Unique  (cost=2632927.29..2699194.83 rows=8835672 width=43) (actual time=4577.348..4577.350 rows=1 loops=1)   CTE all_acp_ids     ->  Seq Scan on temp_table_de3398bacb6c4e8ca8b37be227eac089  (cost=0.00..23.60 rows=1360 width=32) (actual time=0.001..0.001 rows=1 loops=1)   ->  Sort  (cost=2632903.69..2654992.87 rows=8835672 width=43) (actual time=4577.348..4577.348 rows=4 loops=1)         Sort Key: f1_folio_milestones.acp_id, (COALESCE(sa_milestone_overrides.team, f1_folio_milestones.team_responsible))         Sort Method: quicksort  Memory: 25kB         ->  Merge Left Join  (cost=1321097.58..1419347.08 rows=8835672 width=43) (actual time=4488.369..4577.330 rows=4 loops=1)               Merge Cond: ((f1_folio_milestones.view = (sa_milestone_overrides.view)::text) AND (f1_folio_milestones.milestone = sa_milestone_overrides.milestone) AND (f1_folio_milestones.acp_id = (sa_milestone_overrides.acp_id)::text))               ->  Sort  (cost=1194151.06..1216240.24 rows=8835672 width=37) (actual time=0.039..0.040 rows=4 loops=1)                     Sort Key: f1_folio_milestones.view, f1_folio_milestones.milestone, f1_folio_milestones.acp_id                     Sort Method: quicksort  Memory: 25kB                     ->  Nested Loop  (cost=31.16..2166.95 rows=8835672 width=37) (actual time=0.022..0.028 rows=4 loops=1)                           ->  HashAggregate  (cost=30.60..32.60 rows=200 width=32) (actual time=0.006..0.006 rows=1 loops=1)                                 Group Key: all_acp_ids.acp_id                                 ->  CTE Scan on all_acp_ids  (cost=0.00..27.20 rows=1360 width=32) (actual time=0.003..0.004 rows=1 loops=1)                           ->  Index Scan using f1_folio_milestones_acp_id_idx on f1_folio_milestones  (cost=0.56..10.63 rows=4 width=37) (actual time=0.011..0.015 rows=4 loops=1)                                 Index Cond: (acp_id = all_acp_ids.acp_id)               ->  Sort  (cost=126946.52..129413.75 rows=986892 width=34) (actual time=4462.727..4526.822 rows=448136 loops=1)                     Sort Key: sa_milestone_overrides.view, sa_milestone_overrides.milestone, sa_milestone_overrides.acp_id                     Sort Method: quicksort  Memory: 106092kB                     ->  Seq Scan on sa_milestone_overrides  (cost=0.00..28688.92 rows=986892 width=34) (actual time=0.003..164.348 rows=986867 loops=1) Planning time: 1.394 ms Execution time: 4583.295 ms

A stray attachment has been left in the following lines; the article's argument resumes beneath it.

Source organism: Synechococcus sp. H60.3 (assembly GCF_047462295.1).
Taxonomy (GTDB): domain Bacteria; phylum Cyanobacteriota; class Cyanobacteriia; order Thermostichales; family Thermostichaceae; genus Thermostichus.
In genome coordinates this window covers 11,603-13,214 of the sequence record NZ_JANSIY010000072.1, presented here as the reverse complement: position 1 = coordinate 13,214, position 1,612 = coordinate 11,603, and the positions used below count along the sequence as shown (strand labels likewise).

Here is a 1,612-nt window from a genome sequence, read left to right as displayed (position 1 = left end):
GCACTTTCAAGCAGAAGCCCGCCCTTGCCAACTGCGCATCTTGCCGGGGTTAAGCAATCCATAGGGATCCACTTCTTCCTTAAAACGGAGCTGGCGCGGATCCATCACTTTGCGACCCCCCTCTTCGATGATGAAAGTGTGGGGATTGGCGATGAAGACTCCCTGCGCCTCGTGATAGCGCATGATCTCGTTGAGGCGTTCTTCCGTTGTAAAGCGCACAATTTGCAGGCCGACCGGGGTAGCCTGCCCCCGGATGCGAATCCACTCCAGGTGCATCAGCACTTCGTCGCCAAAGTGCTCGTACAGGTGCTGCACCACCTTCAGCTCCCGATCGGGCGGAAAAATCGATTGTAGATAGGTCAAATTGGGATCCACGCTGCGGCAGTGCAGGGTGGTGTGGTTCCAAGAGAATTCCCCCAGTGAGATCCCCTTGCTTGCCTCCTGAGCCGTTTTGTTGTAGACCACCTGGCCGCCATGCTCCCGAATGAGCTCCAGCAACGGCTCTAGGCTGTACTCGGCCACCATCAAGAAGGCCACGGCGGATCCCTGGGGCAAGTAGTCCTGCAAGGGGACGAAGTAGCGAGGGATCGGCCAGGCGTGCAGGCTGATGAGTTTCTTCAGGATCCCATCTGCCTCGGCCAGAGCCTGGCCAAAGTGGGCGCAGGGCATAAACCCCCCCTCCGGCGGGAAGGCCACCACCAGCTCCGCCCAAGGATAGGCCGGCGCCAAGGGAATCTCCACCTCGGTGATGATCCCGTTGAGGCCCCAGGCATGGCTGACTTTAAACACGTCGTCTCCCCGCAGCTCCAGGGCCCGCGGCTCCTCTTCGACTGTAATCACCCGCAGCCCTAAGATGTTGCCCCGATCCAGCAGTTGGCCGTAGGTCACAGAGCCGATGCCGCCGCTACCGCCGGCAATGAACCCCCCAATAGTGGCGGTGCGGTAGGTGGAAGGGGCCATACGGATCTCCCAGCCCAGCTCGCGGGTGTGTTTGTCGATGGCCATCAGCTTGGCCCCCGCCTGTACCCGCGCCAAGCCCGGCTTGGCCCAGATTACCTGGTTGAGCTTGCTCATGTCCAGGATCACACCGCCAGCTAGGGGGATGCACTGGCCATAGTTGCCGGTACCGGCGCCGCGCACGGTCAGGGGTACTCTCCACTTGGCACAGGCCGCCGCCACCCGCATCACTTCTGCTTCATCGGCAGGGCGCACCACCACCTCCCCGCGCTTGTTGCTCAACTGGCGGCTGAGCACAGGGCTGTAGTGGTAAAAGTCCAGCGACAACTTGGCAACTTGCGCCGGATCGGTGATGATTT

It effectively has a lower global cost, but takes almost 10 times as much time than before!

Disabling merge joins makes Aurora revert to a hash join, which gives the expected execution time — but permanently disabling it is not an option. Curiously though, disabling nested loops gives an even better result while still using a merge join…

Unique  (cost=3610230.74..3676431.05 rows=8826708 width=43) (actual time=2.465..2.466 rows=1 loops=1)   CTE all_acp_ids     ->  Seq Scan on temp_table_de3398bacb6c4e8ca8b37be227eac089  (cost=0.00..23.60 rows=1360 width=32) (actual time=0.004..0.004 rows=1 loops=1)   ->  Sort  (cost=3610207.14..3632273.91 rows=8826708 width=43) (actual time=2.464..2.464 rows=4 loops=1)         Sort Key: f1_folio_milestones.acp_id, (COALESCE(sa_milestone_overrides.team, f1_folio_milestones.team_responsible))         Sort Method: quicksort  Memory: 25kB         ->  Merge Left Join  (cost=59.48..2397946.87 rows=8826708 width=43) (actual time=2.450..2.455 rows=4 loops=1)               Merge Cond: (f1_folio_milestones.acp_id = (sa_milestone_overrides.acp_id)::text)               Join Filter: ((f1_folio_milestones.milestone = sa_milestone_overrides.milestone) AND (f1_folio_milestones.view = (sa_milestone_overrides.view)::text))               ->  Merge Join  (cost=40.81..2267461.88 rows=8826708 width=37) (actual time=2.312..2.317 rows=4 loops=1)                     Merge Cond: (f1_folio_milestones.acp_id = all_acp_ids.acp_id)                     ->  Index Scan using f1_folio_milestones_acp_id_idx on f1_folio_milestones  (cost=0.56..2223273.29 rows=17653416 width=37) (actual time=0.020..2.020 rows=1952 loops=1)                     ->  Sort  (cost=40.24..40.74 rows=200 width=32) (actual time=0.011..0.012 rows=1 loops=1)                           Sort Key: all_acp_ids.acp_id                           Sort Method: quicksort  Memory: 25kB                           ->  HashAggregate  (cost=30.60..32.60 rows=200 width=32) (actual time=0.008..0.008 rows=1 loops=1)                                 Group Key: all_acp_ids.acp_id                                 ->  CTE Scan on all_acp_ids  (cost=0.00..27.20 rows=1360 width=32) (actual time=0.005..0.005 rows=1 loops=1)               ->  Materialize  (cost=0.42..62167.38 rows=987968 width=34) (actual time=0.021..0.101 rows=199 loops=1)                     ->  Index Scan using sa_milestone_overrides_acp_id_index on sa_milestone_overrides  (cost=0.42..59697.46 rows=987968 width=34) (actual time=0.019..0.078 rows=199 loops=1) Planning time: 5.500 ms Execution time: 2.516 ms